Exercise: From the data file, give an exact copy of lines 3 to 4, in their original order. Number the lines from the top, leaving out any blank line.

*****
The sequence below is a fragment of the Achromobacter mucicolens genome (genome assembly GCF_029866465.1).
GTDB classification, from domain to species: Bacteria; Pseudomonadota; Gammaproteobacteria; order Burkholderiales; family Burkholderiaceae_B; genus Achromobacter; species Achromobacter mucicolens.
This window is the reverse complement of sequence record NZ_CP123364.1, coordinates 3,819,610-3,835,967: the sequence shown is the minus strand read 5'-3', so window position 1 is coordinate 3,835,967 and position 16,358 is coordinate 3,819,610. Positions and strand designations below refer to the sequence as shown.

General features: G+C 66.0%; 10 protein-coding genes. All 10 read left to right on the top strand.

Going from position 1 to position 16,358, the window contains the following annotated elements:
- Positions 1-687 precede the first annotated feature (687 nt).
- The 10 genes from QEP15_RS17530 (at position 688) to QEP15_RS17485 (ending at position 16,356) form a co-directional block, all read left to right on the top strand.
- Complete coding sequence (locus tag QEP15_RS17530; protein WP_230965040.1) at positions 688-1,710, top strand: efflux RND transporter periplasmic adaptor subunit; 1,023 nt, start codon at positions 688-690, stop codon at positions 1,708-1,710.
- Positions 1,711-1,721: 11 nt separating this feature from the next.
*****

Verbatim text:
This window is the reverse complement of sequence record NZ_CP123364.1, coordinates 3,819,610-3,835,967: the sequence shown is the minus strand read 5'-3', so window position 1 is coordinate 3,835,967 and position 16,358 is coordinate 3,819,610. Positions and strand designations below refer to the sequence as shown.

General features: G+C 66.0%; 10 protein-coding genes. All 10 read left to right on the top strand.